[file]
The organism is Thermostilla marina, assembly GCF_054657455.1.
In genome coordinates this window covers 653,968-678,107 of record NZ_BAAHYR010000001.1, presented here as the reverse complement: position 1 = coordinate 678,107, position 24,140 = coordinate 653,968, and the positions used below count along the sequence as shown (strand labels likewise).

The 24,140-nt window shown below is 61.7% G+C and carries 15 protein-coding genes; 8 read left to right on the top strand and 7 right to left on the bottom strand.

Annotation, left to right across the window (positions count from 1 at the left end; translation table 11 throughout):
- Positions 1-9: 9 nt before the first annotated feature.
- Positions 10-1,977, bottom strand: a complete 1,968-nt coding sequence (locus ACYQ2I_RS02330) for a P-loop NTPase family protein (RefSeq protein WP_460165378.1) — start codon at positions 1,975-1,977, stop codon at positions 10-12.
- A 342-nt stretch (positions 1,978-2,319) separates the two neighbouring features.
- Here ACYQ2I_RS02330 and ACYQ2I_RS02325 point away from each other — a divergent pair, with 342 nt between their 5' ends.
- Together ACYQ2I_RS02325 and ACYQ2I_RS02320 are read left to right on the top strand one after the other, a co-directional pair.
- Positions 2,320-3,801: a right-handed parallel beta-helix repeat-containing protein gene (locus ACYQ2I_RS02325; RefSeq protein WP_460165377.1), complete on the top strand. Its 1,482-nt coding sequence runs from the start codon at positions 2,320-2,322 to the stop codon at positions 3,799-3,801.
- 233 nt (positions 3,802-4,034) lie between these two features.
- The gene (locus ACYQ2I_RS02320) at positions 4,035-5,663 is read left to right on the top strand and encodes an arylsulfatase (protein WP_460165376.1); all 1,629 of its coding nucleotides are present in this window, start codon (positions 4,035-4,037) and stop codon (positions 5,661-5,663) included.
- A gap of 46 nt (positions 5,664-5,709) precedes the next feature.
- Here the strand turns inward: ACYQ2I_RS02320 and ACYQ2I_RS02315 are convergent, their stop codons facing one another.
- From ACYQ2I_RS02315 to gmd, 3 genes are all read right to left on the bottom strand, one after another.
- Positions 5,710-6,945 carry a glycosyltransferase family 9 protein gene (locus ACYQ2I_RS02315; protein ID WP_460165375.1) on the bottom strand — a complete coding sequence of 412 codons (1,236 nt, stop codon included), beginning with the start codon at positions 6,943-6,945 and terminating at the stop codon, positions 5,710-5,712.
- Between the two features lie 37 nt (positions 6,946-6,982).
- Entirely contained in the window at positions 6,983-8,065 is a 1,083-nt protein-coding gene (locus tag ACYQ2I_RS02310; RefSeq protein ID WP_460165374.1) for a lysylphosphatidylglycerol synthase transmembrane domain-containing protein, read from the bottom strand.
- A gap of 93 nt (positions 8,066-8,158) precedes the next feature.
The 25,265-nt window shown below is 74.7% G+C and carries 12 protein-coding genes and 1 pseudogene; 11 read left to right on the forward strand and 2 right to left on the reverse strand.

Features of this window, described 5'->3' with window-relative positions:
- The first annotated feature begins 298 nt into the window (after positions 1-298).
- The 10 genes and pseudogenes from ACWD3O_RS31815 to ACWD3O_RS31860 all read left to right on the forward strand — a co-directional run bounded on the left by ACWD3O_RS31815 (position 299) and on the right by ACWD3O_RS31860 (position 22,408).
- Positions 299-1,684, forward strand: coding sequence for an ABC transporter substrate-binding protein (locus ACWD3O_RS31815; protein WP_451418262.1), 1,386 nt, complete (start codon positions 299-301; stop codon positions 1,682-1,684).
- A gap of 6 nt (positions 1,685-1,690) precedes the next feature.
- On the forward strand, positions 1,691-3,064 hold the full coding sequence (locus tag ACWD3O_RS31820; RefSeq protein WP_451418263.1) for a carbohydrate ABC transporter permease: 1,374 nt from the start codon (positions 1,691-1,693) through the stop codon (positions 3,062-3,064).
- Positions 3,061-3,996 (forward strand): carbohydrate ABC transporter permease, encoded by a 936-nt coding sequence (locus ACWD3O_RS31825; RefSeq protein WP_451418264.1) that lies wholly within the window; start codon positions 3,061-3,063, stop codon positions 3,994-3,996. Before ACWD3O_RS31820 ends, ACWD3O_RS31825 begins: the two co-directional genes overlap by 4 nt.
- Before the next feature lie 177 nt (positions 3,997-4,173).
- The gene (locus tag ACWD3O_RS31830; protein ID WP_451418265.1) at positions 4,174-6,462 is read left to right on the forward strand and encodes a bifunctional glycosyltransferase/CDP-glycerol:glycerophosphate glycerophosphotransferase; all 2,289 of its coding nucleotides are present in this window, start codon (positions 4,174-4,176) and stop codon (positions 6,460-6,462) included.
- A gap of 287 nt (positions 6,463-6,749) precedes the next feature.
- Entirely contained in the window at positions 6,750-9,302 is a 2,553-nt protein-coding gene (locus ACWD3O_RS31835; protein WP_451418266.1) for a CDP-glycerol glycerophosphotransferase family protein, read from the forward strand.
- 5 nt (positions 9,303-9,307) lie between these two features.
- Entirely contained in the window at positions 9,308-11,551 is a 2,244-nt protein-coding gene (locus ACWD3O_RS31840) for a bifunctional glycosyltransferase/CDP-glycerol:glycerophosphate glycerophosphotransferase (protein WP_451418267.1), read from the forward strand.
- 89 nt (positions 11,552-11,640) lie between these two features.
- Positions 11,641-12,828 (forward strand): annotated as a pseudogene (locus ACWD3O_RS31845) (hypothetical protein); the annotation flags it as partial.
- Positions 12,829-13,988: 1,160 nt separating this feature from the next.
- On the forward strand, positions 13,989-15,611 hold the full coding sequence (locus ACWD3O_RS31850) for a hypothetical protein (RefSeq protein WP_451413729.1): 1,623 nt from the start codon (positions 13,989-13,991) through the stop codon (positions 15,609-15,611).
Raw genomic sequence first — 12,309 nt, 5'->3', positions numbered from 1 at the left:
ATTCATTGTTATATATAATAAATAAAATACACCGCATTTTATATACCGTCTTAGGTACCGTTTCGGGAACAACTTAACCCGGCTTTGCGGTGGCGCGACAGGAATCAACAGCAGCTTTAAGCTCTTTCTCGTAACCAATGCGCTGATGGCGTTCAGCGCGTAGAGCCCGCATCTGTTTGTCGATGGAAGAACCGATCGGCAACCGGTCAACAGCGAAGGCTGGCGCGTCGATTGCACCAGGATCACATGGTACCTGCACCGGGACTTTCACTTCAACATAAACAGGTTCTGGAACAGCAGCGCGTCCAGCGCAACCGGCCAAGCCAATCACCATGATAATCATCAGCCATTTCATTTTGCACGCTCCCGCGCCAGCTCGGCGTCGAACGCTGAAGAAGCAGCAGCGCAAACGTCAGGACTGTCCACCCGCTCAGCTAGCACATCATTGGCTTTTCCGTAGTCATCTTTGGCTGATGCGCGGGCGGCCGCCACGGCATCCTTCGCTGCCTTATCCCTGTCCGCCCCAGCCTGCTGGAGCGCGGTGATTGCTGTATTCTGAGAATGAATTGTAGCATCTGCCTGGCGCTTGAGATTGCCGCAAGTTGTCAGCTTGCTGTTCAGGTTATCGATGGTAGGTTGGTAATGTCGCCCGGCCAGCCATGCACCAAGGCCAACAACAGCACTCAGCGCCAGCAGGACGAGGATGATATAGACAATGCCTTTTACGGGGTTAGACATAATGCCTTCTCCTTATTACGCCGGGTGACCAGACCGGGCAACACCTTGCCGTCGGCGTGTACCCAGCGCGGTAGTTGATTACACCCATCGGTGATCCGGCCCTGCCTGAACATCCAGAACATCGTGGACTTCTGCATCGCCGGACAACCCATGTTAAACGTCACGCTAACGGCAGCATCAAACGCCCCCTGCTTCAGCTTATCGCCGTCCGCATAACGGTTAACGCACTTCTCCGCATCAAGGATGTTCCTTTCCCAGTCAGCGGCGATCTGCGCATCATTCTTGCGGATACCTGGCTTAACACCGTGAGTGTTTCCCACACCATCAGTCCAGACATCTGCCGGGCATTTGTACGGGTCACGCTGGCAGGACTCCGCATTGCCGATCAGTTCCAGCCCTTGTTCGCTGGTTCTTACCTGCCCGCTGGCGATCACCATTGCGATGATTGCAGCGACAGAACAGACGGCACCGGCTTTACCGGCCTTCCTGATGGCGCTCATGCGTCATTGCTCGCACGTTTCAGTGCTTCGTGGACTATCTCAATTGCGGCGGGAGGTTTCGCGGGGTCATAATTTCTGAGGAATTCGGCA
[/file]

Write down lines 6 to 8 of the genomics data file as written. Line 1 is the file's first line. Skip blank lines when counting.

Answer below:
- Positions 10-1,977, bottom strand: a complete 1,968-nt coding sequence (locus ACYQ2I_RS02330) for a P-loop NTPase family protein (RefSeq protein WP_460165378.1) — start codon at positions 1,975-1,977, stop codon at positions 10-12.
- A 342-nt stretch (positions 1,978-2,319) separates the two neighbouring features.
- Here ACYQ2I_RS02330 and ACYQ2I_RS02325 point away from each other — a divergent pair, with 342 nt between their 5' ends.